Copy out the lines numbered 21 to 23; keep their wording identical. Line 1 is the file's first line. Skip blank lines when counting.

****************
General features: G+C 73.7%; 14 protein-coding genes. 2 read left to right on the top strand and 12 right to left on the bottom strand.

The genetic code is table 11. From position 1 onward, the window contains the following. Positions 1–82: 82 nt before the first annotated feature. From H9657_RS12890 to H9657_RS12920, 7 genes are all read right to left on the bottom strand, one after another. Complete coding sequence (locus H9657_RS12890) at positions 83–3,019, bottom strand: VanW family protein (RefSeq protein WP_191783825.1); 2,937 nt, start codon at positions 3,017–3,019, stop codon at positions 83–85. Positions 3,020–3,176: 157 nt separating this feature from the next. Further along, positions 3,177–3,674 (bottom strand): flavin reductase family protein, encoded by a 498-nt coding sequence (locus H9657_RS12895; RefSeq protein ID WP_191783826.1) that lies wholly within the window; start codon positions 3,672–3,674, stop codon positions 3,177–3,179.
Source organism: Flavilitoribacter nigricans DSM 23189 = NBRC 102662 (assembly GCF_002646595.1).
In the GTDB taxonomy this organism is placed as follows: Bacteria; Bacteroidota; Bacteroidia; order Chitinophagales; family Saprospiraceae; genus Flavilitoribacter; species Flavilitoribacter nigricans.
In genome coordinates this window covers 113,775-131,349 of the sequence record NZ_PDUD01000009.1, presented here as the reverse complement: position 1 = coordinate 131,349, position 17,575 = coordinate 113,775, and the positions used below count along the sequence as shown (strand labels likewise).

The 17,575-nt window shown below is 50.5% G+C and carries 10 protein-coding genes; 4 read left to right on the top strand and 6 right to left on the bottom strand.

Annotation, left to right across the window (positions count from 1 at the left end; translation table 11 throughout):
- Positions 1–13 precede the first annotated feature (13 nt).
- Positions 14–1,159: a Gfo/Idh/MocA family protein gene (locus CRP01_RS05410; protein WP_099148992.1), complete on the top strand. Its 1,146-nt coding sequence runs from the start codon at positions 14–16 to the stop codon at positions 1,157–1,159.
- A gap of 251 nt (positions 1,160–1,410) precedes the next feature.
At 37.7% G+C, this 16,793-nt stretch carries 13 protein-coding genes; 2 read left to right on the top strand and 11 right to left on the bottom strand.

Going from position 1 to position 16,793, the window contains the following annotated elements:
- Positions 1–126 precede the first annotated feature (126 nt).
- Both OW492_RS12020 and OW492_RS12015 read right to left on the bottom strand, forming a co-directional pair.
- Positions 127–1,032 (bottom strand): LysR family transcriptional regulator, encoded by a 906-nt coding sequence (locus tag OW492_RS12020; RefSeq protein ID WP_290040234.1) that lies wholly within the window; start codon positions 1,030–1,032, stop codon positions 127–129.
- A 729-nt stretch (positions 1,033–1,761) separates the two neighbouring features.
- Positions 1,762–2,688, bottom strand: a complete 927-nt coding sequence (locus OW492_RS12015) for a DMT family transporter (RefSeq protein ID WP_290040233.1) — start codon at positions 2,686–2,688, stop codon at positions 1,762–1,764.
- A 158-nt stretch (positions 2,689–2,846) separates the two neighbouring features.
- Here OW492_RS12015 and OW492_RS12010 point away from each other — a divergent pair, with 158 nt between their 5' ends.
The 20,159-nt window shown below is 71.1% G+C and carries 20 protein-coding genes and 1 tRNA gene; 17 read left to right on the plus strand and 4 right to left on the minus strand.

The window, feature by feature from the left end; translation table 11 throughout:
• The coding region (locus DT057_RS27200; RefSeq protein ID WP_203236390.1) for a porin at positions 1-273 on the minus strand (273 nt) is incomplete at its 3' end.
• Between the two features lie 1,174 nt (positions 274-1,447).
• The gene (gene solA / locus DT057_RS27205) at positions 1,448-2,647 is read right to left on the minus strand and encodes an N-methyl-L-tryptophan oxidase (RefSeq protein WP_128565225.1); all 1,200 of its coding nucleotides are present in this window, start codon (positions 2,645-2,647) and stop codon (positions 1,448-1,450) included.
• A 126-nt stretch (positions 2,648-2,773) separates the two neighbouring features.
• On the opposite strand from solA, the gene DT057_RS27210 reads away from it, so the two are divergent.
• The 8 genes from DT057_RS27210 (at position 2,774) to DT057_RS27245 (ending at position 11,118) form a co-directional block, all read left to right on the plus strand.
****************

The window, feature by feature from the left end; translation table 11 throughout:
• The coding region (locus DT057_RS27200; RefSeq protein ID WP_203236390.1) for a porin at positions 1-273 on the minus strand (273 nt) is incomplete at its 3' end.
• Between the two features lie 1,174 nt (positions 274-1,447).